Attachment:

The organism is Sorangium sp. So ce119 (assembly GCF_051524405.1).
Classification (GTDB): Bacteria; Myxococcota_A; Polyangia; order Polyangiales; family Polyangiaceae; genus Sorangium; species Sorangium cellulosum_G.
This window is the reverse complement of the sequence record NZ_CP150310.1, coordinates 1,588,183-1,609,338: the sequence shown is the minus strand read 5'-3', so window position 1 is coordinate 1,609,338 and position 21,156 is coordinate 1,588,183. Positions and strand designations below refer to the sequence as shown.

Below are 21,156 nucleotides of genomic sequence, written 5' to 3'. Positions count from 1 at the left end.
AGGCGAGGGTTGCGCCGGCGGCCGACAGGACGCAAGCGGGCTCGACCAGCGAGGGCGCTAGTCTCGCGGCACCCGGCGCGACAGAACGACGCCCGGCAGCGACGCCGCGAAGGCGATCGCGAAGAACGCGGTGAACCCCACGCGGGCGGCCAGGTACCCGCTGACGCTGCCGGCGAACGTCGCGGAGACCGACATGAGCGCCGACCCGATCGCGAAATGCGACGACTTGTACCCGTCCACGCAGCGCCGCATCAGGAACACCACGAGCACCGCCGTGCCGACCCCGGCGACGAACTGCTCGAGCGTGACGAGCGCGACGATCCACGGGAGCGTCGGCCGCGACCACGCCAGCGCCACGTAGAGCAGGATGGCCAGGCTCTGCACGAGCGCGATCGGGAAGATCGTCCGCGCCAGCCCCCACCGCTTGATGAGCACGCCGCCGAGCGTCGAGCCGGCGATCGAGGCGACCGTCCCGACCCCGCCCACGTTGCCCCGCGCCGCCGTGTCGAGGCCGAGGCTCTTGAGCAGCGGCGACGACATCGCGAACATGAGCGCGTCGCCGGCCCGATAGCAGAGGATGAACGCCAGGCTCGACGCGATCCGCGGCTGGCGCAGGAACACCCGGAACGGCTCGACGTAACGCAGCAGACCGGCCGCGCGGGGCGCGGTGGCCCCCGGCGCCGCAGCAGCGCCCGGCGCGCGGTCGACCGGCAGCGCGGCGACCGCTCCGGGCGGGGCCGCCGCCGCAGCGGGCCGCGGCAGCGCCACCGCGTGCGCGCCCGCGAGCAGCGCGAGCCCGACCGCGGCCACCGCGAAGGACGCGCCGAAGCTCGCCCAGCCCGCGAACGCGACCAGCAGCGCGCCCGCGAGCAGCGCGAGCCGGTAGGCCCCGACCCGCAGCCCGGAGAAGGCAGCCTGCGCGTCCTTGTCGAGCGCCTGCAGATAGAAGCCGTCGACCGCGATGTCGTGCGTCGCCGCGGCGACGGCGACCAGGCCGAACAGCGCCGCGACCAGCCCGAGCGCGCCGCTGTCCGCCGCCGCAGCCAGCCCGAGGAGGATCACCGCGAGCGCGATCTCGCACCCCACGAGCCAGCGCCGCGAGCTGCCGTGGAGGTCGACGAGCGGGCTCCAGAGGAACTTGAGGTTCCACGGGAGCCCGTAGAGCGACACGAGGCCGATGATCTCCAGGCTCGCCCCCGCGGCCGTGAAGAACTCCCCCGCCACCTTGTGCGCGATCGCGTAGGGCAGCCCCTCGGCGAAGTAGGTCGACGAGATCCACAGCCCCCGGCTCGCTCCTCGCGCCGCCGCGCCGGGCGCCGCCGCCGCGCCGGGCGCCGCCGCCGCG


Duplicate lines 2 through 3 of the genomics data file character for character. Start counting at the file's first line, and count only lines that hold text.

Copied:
Classification (GTDB): Bacteria; Myxococcota_A; Polyangia; order Polyangiales; family Polyangiaceae; genus Sorangium; species Sorangium cellulosum_G.
This window is the reverse complement of the sequence record NZ_CP150310.1, coordinates 1,588,183-1,609,338: the sequence shown is the minus strand read 5'-3', so window position 1 is coordinate 1,609,338 and position 21,156 is coordinate 1,588,183. Positions and strand designations below refer to the sequence as shown.